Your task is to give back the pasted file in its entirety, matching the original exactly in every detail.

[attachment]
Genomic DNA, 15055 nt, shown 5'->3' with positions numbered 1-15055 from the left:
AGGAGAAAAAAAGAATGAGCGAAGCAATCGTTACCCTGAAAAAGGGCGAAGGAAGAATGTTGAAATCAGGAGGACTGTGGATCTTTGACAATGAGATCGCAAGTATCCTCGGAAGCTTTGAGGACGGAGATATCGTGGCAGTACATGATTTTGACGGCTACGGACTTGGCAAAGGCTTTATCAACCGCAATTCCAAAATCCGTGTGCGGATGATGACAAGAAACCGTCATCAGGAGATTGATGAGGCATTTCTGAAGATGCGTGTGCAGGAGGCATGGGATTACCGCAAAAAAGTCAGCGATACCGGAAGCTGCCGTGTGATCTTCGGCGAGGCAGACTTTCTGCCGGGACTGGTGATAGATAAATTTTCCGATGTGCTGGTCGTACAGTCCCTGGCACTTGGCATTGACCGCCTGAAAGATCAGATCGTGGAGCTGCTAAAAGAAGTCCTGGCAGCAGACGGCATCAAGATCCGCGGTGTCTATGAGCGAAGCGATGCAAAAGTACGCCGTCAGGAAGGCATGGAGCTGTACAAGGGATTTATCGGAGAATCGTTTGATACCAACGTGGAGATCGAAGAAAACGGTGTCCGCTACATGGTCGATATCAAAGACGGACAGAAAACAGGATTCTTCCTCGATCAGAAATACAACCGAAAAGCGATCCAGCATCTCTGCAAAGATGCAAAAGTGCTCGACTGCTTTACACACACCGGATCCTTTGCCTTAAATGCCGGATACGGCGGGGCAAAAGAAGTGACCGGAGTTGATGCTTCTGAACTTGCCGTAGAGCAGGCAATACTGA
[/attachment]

Genomic DNA, 15055 nt, shown 5'->3' with positions numbered 1-15055 from the left:
AGGAGAAAAAAAGAATGAGCGAAGCAATCGTTACCCTGAAAAAGGGCGAAGGAAGAATGTTGAAATCAGGAGGACTGTGGATCTTTGACAATGAGATCGCAAGTATCCTCGGAAGCTTTGAGGACGGAGATATCGTGGCAGTACATGATTTTGACGGCTACGGACTTGGCAAAGGCTTTATCAACCGCAATTCCAAAATCCGTGTGCGGATGATGACAAGAAACCGTCATCAGGAGATTGATGAGGCATTTCTGAAGATGCGTGTGCAGGAGGCATGGGATTACCGCAAAAAAGTCAGCGATACCGGAAGCTGCCGTGTGATCTTCGGCGAGGCAGACTTTCTGCCGGGACTGGTGATAGATAAATTTTCCGATGTGCTGGTCGTACAGTCCCTGGCACTTGGCATTGACCGCCTGAAAGATCAGATCGTGGAGCTGCTAAAAGAAGTCCTGGCAGCAGACGGCATCAAGATCCGCGGTGTCTATGAGCGAAGCGATGCAAAAGTACGCCGTCAGGAAGGCATGGAGCTGTACAAGGGATTTATCGGAGAATCGTTTGATACCAACGTGGAGATCGAAGAAAACGGTGTCCGCTACATGGTCGATATCAAAGACGGACAGAAAACAGGATTCTTCCTCGATCAGAAATACAACCGAAAAGCGATCCAGCATCTCTGCAAAGATGCAAAAGTGCTCGACTGCTTTACACACACCGGATCCTTTGCCTTAAATGCCGGATACGGCGGGGCAAAAGAAGTGACCGGAGTTGATGCTTCTGAACTTGCCGTAGAGCAGGCAATACTGA